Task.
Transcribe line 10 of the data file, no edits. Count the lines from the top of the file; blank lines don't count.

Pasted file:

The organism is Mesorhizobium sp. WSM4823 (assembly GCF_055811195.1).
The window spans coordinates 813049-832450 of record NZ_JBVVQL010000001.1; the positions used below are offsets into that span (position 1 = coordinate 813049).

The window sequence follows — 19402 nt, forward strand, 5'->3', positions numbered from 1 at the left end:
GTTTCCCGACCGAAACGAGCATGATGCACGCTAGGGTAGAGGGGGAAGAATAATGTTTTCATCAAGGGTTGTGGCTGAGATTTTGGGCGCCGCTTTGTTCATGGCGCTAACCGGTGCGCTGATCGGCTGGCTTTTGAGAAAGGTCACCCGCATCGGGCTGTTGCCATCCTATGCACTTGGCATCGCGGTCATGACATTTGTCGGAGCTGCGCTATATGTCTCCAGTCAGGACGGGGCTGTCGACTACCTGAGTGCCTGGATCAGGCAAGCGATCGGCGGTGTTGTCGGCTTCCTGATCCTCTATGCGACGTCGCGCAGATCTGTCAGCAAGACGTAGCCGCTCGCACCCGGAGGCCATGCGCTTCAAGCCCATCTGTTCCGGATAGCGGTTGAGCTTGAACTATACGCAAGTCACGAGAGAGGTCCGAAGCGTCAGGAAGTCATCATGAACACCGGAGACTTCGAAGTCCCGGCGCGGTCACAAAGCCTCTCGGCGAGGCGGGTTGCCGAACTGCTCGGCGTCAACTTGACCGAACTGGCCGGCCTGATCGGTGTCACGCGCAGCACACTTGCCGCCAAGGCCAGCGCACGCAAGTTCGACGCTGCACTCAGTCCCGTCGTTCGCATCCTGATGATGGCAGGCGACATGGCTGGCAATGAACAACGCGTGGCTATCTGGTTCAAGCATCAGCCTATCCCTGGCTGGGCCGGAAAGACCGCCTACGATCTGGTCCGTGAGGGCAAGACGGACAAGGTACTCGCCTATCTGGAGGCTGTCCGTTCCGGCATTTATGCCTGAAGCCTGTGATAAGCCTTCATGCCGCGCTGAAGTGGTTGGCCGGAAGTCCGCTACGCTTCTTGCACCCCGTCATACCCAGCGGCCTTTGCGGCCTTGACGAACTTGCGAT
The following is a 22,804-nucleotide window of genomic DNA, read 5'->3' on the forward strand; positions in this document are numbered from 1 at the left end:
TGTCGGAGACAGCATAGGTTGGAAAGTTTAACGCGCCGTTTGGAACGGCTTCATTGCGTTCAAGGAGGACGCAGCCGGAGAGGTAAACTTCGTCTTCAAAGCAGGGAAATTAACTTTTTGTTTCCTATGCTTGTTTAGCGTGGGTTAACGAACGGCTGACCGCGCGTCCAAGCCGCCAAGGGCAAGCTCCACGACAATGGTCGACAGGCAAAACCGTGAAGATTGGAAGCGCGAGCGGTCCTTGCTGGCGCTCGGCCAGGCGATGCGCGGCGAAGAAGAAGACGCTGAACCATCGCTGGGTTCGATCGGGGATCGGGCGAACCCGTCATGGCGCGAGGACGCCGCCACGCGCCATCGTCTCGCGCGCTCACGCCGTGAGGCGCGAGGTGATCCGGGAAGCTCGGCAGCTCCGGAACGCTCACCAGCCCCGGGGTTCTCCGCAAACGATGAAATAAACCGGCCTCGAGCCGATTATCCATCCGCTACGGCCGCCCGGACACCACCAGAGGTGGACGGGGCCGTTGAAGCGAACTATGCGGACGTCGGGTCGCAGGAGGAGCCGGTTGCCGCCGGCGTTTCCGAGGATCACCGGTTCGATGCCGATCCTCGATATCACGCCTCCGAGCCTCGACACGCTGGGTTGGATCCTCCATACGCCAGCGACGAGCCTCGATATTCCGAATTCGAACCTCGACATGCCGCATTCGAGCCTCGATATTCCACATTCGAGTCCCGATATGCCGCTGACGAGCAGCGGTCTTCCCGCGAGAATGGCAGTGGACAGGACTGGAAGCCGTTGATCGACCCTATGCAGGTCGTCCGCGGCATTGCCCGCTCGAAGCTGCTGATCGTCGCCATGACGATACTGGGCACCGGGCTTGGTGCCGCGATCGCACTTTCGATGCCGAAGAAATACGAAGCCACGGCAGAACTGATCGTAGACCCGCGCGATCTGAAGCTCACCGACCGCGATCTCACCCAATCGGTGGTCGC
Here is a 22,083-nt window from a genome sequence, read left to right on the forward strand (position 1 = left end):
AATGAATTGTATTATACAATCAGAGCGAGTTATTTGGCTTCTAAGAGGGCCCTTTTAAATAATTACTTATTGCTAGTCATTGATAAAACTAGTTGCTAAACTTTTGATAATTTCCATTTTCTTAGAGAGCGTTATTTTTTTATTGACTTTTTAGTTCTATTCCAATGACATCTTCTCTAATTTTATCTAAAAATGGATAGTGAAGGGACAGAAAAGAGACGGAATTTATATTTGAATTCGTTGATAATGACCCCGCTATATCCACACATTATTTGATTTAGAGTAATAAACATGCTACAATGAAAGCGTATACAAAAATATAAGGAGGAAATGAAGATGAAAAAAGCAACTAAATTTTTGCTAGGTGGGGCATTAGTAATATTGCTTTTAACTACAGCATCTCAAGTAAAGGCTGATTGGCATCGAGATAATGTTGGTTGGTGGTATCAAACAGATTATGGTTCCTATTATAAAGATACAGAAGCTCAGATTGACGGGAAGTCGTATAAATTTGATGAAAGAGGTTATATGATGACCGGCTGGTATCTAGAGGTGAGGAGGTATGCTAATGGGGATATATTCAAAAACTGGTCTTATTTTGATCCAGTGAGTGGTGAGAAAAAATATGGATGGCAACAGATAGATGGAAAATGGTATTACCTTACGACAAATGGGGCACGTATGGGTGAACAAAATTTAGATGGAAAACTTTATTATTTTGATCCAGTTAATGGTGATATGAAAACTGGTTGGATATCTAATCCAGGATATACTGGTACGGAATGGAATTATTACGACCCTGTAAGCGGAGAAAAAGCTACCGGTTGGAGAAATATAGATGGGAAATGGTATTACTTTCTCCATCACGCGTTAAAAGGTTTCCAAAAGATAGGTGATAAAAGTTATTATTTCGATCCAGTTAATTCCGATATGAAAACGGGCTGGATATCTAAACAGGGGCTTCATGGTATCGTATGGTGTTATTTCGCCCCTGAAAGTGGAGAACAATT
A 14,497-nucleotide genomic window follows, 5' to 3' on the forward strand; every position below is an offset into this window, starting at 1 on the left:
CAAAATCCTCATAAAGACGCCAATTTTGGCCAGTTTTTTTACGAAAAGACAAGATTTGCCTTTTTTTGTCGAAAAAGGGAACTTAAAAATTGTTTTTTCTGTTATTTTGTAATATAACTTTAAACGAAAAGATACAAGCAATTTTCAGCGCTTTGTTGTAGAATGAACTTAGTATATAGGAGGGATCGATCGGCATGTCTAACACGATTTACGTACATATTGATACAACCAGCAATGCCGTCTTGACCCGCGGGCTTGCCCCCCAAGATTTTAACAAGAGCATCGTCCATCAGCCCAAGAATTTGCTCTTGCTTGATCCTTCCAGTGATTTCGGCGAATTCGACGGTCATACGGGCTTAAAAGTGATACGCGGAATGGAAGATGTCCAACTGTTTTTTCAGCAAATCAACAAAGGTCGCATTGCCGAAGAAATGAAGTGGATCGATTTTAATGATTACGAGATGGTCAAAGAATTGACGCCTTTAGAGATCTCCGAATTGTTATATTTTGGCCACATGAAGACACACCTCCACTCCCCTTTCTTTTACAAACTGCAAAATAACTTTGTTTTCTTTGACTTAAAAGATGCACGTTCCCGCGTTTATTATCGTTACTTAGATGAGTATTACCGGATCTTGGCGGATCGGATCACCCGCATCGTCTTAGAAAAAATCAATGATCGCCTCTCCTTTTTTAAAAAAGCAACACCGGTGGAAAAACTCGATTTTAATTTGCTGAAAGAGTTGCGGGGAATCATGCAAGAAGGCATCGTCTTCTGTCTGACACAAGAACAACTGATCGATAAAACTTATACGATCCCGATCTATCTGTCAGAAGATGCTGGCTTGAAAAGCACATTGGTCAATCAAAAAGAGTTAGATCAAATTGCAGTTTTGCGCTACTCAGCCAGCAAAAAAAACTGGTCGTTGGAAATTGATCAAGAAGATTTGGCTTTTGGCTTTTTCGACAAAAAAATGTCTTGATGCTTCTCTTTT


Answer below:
CAAAATCCTCATAAAGACGCCAATTTTGGCCAGTTTTTTTACGAAAAGACAAGATTTGCCTTTTTTTGTCGAAAAAGGGAACTTAAAAATTGTTTTTTCTGTTATTTTGTAATATAACTTTAAACGAAAAGATACAAGCAATTTTCAGCGCTTTGTTGTAGAATGAACTTAGTATATAGGAGGGATCGATCGGCATGTCTAACACGATTTACGTACATATTGATACAACCAGCAATGCCGTCTTGACCCGCGGGCTTGCCCCCCAAGATTTTAACAAGAGCATCGTCCATCAGCCCAAGAATTTGCTCTTGCTTGATCCTTCCAGTGATTTCGGCGAATTCGACGGTCATACGGGCTTAAAAGTGATACGCGGAATGGAAGATGTCCAACTGTTTTTTCAGCAAATCAACAAAGGTCGCATTGCCGAAGAAATGAAGTGGATCGATTTTAATGATTACGAGATGGTCAAAGAATTGACGCCTTTAGAGATCTCCGAATTGTTATATTTTGGCCACATGAAGACACACCTCCACTCCCCTTTCTTTTACAAACTGCAAAATAACTTTGTTTTCTTTGACTTAAAAGATGCACGTTCCCGCGTTTATTATCGTTACTTAGATGAGTATTACCGGATCTTGGCGGATCGGATCACCCGCATCGTCTTAGAAAAAATCAATGATCGCCTCTCCTTTTTTAAAAAAGCAACACCGGTGGAAAAACTCGATTTTAATTTGCTGAAAGAGTTGCGGGGAATCATGCAAGAAGGCATCGTCTTCTGTCTGACACAAGAACAACTGATCGATAAAACTTATACGATCCCGATCTATCTGTCAGAAGATGCTGGCTTGAAAAGCACATTGGTCAATCAAAAAGAGTTAGATCAAATTGCAGTTTTGCGCTACTCAGCCAGCAAAAAAAACTGGTCGTTGGAAATTGATCAAGAAGATTTGGCTTTTGGCTTTTTCGACAAAAAAATGTCTTGATGCTTCTCTTTT